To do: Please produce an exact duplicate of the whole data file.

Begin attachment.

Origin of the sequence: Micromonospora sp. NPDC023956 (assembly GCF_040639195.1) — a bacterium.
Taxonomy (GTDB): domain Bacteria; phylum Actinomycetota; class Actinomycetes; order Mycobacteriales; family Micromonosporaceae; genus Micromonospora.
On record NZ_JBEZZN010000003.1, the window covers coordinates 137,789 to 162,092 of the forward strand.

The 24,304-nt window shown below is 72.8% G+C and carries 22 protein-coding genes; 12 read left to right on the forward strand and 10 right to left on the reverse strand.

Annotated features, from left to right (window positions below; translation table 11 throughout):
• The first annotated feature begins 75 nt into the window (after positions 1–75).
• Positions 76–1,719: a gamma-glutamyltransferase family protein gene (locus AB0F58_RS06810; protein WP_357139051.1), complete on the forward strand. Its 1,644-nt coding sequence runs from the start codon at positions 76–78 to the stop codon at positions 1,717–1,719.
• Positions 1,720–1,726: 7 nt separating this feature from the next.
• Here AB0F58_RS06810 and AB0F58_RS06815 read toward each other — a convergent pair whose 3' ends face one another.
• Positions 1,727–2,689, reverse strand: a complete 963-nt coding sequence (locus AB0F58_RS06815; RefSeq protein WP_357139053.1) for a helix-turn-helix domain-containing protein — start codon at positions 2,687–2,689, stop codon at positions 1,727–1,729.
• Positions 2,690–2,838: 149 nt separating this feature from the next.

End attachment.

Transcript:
Origin of the sequence: Micromonospora sp. NPDC023956 (assembly GCF_040639195.1) — a bacterium.
Taxonomy (GTDB): domain Bacteria; phylum Actinomycetota; class Actinomycetes; order Mycobacteriales; family Micromonosporaceae; genus Micromonospora.
On record NZ_JBEZZN010000003.1, the window covers coordinates 137,789 to 162,092 of the forward strand.

The 24,304-nt window shown below is 72.8% G+C and carries 22 protein-coding genes; 12 read left to right on the forward strand and 10 right to left on the reverse strand.

Annotated features, from left to right (window positions below; translation table 11 throughout):
• The first annotated feature begins 75 nt into the window (after positions 1–75).
• Positions 76–1,719: a gamma-glutamyltransferase family protein gene (locus AB0F58_RS06810; protein WP_357139051.1), complete on the forward strand. Its 1,644-nt coding sequence runs from the start codon at positions 76–78 to the stop codon at positions 1,717–1,719.
• Positions 1,720–1,726: 7 nt separating this feature from the next.
• Here AB0F58_RS06810 and AB0F58_RS06815 read toward each other — a convergent pair whose 3' ends face one another.
• Positions 1,727–2,689, reverse strand: a complete 963-nt coding sequence (locus AB0F58_RS06815; RefSeq protein WP_357139053.1) for a helix-turn-helix domain-containing protein — start codon at positions 2,687–2,689, stop codon at positions 1,727–1,729.
• Positions 2,690–2,838: 149 nt separating this feature from the next.